It was announced earlier this week that Bombardier, a Canadian rail and air transport manufacturer, and AirBus, an aeronautics maker from France, have struck a deal to avoid the U.S. Anti-Dumping and Countervailing duties to be imposed on their imports.

How are some companies able to avoid these duties while others are not?

The Background

In 2016, Bombardier landed a contract to sell 75 of their C-Series jets to Delta Airlines in the U.S. In a move that was considered to be protectionist, U.S. air plane manufacture Boeing argued that Bombardier was able to sell their jets to Delta at low cost due to Canadian Government subsidies. This complaint was heard by the U.S. Commerce Department which ruled in agreement with Boeing. The result was an almost 300% combined Countervailing and Anti-Dumping duty to be placed against Bombardier C-Series jets upon importation into the U.S.

What Are Anti-Dumping And Countervailing Duties?

The intent of Anti-Dumping is to protect domestic industry through a Government imposed increased duty on foreign imports and importers that it believes are priced below fair market value, and below what they would normally sell the goods from in their own domestic market.

Countervailing is an import tax imposed on certain importers, and importers that may receive subsidies from their country which allows them to sell the goods for under market value in the U.S. market. Countervailing is also referred to as anti-subsidy duties.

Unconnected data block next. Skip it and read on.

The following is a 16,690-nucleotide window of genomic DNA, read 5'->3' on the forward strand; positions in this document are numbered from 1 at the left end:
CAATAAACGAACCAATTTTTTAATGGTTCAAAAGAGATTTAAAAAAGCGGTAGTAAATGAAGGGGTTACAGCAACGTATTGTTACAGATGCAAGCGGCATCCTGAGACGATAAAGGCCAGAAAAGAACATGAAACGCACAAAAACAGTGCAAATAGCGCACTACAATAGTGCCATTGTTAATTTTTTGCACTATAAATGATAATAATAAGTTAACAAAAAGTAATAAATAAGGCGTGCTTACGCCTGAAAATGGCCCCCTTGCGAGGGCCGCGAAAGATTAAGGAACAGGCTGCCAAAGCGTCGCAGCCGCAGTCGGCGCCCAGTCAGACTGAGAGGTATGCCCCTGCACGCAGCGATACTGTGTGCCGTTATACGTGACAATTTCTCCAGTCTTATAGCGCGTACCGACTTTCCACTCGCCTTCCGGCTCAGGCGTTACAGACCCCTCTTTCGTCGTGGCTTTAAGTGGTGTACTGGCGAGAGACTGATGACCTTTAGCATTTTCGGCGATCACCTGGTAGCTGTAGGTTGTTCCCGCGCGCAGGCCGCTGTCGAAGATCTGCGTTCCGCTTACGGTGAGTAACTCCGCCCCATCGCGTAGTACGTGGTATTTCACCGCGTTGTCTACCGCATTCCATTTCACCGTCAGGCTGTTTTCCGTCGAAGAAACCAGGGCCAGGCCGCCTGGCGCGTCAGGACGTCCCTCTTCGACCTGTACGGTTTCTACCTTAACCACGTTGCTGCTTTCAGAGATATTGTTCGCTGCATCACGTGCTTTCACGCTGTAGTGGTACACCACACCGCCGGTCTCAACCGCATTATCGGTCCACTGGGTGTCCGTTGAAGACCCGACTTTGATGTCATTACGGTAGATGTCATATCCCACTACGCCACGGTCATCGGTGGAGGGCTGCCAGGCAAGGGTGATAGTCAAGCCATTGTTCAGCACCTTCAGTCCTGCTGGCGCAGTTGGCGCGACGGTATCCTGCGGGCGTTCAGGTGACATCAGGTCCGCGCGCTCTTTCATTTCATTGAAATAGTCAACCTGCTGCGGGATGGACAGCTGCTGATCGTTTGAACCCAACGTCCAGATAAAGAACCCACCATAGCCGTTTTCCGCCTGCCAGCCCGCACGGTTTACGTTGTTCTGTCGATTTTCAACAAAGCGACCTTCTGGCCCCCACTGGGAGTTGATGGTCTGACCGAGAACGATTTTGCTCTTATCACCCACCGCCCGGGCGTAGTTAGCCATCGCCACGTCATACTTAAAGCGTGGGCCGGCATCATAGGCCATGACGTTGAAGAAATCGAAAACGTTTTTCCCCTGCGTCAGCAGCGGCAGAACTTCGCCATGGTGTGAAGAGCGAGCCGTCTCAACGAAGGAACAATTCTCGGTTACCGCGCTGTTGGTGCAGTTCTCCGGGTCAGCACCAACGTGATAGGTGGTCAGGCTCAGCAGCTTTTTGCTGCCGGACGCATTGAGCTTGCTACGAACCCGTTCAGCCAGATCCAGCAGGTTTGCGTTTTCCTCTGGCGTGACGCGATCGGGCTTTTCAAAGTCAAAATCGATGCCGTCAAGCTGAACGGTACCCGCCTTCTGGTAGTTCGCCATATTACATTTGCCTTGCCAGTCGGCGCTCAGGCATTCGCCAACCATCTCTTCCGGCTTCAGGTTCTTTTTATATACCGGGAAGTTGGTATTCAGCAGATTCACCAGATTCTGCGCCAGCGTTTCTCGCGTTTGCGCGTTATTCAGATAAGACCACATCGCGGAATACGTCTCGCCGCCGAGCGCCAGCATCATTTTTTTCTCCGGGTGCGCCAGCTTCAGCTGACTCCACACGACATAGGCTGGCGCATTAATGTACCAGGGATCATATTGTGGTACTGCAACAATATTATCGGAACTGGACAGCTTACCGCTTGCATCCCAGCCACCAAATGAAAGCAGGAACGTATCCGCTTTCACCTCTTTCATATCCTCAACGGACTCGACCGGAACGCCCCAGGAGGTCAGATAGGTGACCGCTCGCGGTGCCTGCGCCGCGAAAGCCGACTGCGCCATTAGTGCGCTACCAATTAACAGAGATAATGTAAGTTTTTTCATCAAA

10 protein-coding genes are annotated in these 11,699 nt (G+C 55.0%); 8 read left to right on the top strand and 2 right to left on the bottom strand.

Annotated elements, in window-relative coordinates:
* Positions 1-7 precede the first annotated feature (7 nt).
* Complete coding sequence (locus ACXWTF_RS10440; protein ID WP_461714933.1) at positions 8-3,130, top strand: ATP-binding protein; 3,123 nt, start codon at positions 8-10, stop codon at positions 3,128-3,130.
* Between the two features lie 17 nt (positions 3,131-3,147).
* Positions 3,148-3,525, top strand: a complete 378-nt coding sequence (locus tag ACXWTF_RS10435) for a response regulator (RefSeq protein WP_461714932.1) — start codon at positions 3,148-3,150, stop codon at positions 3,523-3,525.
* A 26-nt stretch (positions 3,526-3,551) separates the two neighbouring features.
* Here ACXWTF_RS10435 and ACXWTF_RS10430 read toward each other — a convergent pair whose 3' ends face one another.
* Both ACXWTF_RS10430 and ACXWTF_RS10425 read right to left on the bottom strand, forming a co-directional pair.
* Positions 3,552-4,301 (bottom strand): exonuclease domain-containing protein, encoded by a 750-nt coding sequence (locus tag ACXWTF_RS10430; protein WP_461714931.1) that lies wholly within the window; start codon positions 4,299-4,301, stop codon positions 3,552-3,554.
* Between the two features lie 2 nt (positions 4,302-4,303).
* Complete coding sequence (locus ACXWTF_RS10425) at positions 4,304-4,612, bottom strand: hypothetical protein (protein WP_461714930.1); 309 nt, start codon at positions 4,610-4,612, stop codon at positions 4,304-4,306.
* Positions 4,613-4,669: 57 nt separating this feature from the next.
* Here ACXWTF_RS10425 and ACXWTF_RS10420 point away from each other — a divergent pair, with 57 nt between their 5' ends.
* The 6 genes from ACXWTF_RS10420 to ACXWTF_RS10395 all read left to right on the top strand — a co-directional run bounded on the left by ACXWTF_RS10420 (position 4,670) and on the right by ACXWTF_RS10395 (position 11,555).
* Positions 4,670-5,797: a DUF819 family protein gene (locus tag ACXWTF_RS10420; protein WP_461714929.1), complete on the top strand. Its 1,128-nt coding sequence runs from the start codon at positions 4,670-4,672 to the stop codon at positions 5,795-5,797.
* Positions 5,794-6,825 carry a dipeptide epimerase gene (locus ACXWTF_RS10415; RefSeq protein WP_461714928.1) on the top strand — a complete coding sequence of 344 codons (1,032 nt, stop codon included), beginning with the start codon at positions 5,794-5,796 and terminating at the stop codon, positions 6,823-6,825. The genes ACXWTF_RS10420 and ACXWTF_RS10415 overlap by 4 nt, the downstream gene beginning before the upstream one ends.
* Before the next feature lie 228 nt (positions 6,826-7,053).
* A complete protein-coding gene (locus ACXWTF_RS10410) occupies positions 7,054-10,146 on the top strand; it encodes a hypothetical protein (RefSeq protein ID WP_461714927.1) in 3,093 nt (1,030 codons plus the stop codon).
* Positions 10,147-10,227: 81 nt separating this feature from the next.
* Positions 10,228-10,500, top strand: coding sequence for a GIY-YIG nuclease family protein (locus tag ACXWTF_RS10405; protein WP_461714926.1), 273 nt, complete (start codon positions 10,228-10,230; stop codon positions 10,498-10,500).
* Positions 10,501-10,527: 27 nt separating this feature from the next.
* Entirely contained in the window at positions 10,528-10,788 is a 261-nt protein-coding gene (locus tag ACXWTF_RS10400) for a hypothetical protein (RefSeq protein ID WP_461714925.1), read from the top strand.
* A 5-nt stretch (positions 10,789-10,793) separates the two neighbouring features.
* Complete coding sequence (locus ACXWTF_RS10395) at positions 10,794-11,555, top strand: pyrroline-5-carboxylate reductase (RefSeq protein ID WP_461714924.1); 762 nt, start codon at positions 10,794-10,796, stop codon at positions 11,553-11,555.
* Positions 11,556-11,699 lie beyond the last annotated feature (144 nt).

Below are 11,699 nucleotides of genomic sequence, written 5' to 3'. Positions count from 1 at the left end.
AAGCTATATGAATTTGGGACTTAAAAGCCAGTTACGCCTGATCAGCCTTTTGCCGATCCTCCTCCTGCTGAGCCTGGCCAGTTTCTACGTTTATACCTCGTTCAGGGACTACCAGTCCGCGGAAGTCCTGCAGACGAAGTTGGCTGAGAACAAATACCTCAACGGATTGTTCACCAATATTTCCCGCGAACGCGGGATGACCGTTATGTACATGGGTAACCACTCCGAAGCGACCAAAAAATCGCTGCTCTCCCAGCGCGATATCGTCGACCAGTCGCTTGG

The Potential Perils Of Anti-Dumping And Countervailing Duties

Why Were The C-Series Jets Considered To Be Unfairly Subsidized?

The Government of Quebec's has a 49.5% interest in the C-Series jets. Additionally, the Canadian Government provided a $344-million dollar loan to Bombardier when sales for the jet were lagging.

How Will Bombardier Possibly Avoid Paying Anti-Dumping And Countervailing Duties?

As mentioned above, Anti-Dumping and Countervailing duties are imposed on foreign importers. If the company manufactures goods within the U.S., they are no longer foreign nor would there be an import.

Bombardier partnered with Airbus on the C-series jet recently, which effectively provided a 50.01% interest to Airbus. The C-Series jet will not be manufactured in Canada, but on a secondary Bombardier assembly line at the U.S. Airbus facility. Therefore any sales into the U.S. would not be considered foreign and import duties not applicable.

What's Next?

It is too soon to tell if this move by Bombardier and Airbus will indeed successfully avoid Countervailing and Anti-Dumping duties. In some cases where an importer avoids Anti-Dumping and Countervailing duties by moving manufacturing they could still face these duties and taxes on the parts they import. It is expected that there will be research into this deal and subsequent comment for the U.S. Commerce Department in weeks to come.

Trade Advisor Compliance Regulations
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About Author
Greg Timm

Greg Timm is the President and Chief Operating Officer of Pacific Customs Brokers (Canada) and Pacific Customs Brokers (USA). He is the founding President of PCB Freight Management and directorship on several other prominent companies for over 25 years. A graduate of BCIT School of Business, Greg has overseen the increase of growth for these companies from 75 employees in 1999 to 275 employees today.

While we strive for accuracy in all our communications, as the Importer of Record it is incumbent upon your company to ensure that you are aware of the requirements under the new regulations so that you maintain compliance as always.